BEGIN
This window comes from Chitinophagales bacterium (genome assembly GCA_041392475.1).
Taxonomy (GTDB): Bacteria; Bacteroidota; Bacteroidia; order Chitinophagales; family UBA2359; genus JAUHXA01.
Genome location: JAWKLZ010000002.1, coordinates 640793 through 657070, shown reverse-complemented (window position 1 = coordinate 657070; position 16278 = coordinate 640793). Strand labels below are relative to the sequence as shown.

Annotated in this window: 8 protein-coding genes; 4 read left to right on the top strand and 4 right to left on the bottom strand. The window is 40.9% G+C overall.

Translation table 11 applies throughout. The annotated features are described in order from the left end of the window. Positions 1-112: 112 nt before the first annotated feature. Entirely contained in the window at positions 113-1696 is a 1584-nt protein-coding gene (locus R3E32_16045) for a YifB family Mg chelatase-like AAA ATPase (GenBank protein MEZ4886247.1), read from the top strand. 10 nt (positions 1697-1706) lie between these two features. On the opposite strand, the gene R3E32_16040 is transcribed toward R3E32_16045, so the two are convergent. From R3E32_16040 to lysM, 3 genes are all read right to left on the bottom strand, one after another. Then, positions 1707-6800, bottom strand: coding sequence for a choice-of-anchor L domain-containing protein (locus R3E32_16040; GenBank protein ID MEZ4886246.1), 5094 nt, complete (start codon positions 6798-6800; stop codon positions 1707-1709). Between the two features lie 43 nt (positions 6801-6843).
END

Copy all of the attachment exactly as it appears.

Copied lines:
This window comes from Chitinophagales bacterium (genome assembly GCA_041392475.1).
Taxonomy (GTDB): Bacteria; Bacteroidota; Bacteroidia; order Chitinophagales; family UBA2359; genus JAUHXA01.
Genome location: JAWKLZ010000002.1, coordinates 640793 through 657070, shown reverse-complemented (window position 1 = coordinate 657070; position 16278 = coordinate 640793). Strand labels below are relative to the sequence as shown.

Annotated in this window: 8 protein-coding genes; 4 read left to right on the top strand and 4 right to left on the bottom strand. The window is 40.9% G+C overall.

Translation table 11 applies throughout. The annotated features are described in order from the left end of the window. Positions 1-112: 112 nt before the first annotated feature. Entirely contained in the window at positions 113-1696 is a 1584-nt protein-coding gene (locus R3E32_16045) for a YifB family Mg chelatase-like AAA ATPase (GenBank protein MEZ4886247.1), read from the top strand. 10 nt (positions 1697-1706) lie between these two features. On the opposite strand, the gene R3E32_16040 is transcribed toward R3E32_16045, so the two are convergent. From R3E32_16040 to lysM, 3 genes are all read right to left on the bottom strand, one after another. Then, positions 1707-6800, bottom strand: coding sequence for a choice-of-anchor L domain-containing protein (locus R3E32_16040; GenBank protein ID MEZ4886246.1), 5094 nt, complete (start codon positions 6798-6800; stop codon positions 1707-1709). Between the two features lie 43 nt (positions 6801-6843).